4: Rehabilitation after traumatic brain injury

Med J Aust. 2003 Mar 17;178(6):290-5. doi: 10.5694/j.1326-5377.2003.tb05199.x.


Traumatic brain injury (TBI) commonly affects younger people and causes life-long impairments in physical, cognitive, behavioural and social function. The cognitive, behavioural and personality deficits are usually more disabling than the residual physical deficits. Recovery from TBI can continue for at least 5 years after injury. Rehabilitation is effective using an interdisciplinary approach, and close liaison with the patient, family and carers. The focus is on issues such as retraining in activities of daily living, pain management, cognitive and behavioural therapies, and pharmacological management. The social burden of TBI is significant, and therefore family education and counselling, and support of patient and carers, is important. General practitioners play an important role in providing ongoing support in the community, monitoring for medical complications, behavioural and personality issues, social reintegration, carer coping skills and return-to-work issues.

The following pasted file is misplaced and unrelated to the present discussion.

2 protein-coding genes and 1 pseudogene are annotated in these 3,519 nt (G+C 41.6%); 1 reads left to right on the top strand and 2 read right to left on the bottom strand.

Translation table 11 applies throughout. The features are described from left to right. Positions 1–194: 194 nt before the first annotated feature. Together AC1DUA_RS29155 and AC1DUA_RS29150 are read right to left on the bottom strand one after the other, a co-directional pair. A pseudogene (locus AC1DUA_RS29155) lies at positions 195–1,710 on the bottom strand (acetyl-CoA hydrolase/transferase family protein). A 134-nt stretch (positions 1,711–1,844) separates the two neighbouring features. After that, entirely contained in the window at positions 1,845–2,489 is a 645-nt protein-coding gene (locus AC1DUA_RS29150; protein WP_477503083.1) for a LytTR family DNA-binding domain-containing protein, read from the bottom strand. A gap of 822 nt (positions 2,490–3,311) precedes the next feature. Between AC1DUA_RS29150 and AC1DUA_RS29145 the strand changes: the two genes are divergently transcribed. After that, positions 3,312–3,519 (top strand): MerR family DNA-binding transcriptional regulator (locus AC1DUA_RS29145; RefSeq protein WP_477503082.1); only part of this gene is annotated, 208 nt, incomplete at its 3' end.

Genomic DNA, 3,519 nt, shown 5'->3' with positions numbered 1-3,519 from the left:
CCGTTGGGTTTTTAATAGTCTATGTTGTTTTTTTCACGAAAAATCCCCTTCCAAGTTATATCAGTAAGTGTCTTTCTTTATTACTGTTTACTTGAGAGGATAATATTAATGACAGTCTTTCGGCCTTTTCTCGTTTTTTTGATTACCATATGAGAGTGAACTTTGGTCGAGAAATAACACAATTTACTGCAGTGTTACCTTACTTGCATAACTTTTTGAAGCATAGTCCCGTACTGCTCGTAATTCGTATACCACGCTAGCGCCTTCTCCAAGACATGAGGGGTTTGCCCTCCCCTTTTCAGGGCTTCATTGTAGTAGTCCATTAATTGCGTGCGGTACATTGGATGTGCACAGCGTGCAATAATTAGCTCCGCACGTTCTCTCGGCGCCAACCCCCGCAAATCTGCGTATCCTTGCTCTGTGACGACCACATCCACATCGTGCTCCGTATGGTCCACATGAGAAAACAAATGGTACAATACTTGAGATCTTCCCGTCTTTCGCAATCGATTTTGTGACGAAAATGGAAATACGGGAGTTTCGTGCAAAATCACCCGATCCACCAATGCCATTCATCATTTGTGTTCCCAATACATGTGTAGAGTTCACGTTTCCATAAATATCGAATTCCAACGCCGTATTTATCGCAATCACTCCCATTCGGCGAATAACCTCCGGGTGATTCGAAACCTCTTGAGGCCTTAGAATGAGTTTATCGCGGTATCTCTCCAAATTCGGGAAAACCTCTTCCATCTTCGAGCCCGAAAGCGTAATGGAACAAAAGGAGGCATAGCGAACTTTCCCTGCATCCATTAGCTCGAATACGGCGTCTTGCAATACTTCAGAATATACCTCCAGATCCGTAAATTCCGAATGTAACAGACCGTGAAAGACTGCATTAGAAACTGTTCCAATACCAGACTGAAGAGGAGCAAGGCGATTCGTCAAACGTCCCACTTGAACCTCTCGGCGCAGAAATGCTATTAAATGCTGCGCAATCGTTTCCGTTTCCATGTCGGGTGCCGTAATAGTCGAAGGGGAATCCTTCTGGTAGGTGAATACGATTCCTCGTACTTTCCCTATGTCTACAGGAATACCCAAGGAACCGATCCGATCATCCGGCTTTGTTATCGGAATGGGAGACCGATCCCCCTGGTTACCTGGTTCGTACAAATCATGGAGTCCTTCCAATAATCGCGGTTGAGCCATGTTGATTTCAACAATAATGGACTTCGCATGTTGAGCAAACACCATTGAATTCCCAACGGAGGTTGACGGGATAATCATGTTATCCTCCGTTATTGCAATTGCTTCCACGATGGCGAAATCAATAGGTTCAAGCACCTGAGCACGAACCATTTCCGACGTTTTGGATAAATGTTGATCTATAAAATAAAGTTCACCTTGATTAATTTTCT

Publication types

  • Comparative Study

MeSH terms

  • Activities of Daily Living
  • Adolescent
  • Adult
  • Brain Injuries / diagnosis
  • Brain Injuries / epidemiology
  • Brain Injuries / psychology
  • Brain Injuries / rehabilitation*
  • Caregivers
  • Cohort Studies
  • Counseling
  • Family
  • Family Practice
  • Female
  • Humans
  • Life Style
  • Male
  • Pain Management
  • Patient Care Team
  • Rehabilitation, Vocational
  • Time Factors